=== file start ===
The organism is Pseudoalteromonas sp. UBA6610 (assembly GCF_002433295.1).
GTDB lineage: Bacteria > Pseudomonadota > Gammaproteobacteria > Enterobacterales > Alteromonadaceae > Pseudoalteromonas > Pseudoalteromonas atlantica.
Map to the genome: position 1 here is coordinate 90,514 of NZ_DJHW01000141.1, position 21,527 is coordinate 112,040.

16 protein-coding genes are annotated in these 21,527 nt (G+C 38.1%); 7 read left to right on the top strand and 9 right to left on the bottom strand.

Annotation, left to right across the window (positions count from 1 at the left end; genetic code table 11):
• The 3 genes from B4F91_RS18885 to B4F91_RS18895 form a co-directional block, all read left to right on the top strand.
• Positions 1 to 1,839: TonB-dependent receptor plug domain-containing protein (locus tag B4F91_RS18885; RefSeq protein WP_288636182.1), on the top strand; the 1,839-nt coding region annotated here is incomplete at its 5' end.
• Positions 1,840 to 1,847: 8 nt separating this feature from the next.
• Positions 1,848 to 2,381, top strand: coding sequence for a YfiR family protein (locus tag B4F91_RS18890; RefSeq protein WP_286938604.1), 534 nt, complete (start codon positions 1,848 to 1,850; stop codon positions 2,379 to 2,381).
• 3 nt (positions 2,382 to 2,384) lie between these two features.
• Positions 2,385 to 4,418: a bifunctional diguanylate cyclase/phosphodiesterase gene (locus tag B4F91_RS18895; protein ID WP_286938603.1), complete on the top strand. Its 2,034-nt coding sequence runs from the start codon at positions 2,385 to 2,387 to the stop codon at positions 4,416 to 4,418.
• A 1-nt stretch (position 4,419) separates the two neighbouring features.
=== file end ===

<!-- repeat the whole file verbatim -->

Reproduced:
The organism is Pseudoalteromonas sp. UBA6610 (assembly GCF_002433295.1).
GTDB lineage: Bacteria > Pseudomonadota > Gammaproteobacteria > Enterobacterales > Alteromonadaceae > Pseudoalteromonas > Pseudoalteromonas atlantica.
Map to the genome: position 1 here is coordinate 90,514 of NZ_DJHW01000141.1, position 21,527 is coordinate 112,040.

16 protein-coding genes are annotated in these 21,527 nt (G+C 38.1%); 7 read left to right on the top strand and 9 right to left on the bottom strand.

Annotation, left to right across the window (positions count from 1 at the left end; genetic code table 11):
• The 3 genes from B4F91_RS18885 to B4F91_RS18895 form a co-directional block, all read left to right on the top strand.
• Positions 1 to 1,839: TonB-dependent receptor plug domain-containing protein (locus tag B4F91_RS18885; RefSeq protein WP_288636182.1), on the top strand; the 1,839-nt coding region annotated here is incomplete at its 5' end.
• Positions 1,840 to 1,847: 8 nt separating this feature from the next.
• Positions 1,848 to 2,381, top strand: coding sequence for a YfiR family protein (locus tag B4F91_RS18890; RefSeq protein WP_286938604.1), 534 nt, complete (start codon positions 1,848 to 1,850; stop codon positions 2,379 to 2,381).
• 3 nt (positions 2,382 to 2,384) lie between these two features.
• Positions 2,385 to 4,418: a bifunctional diguanylate cyclase/phosphodiesterase gene (locus tag B4F91_RS18895; protein ID WP_286938603.1), complete on the top strand. Its 2,034-nt coding sequence runs from the start codon at positions 2,385 to 2,387 to the stop codon at positions 4,416 to 4,418.
• A 1-nt stretch (position 4,419) separates the two neighbouring features.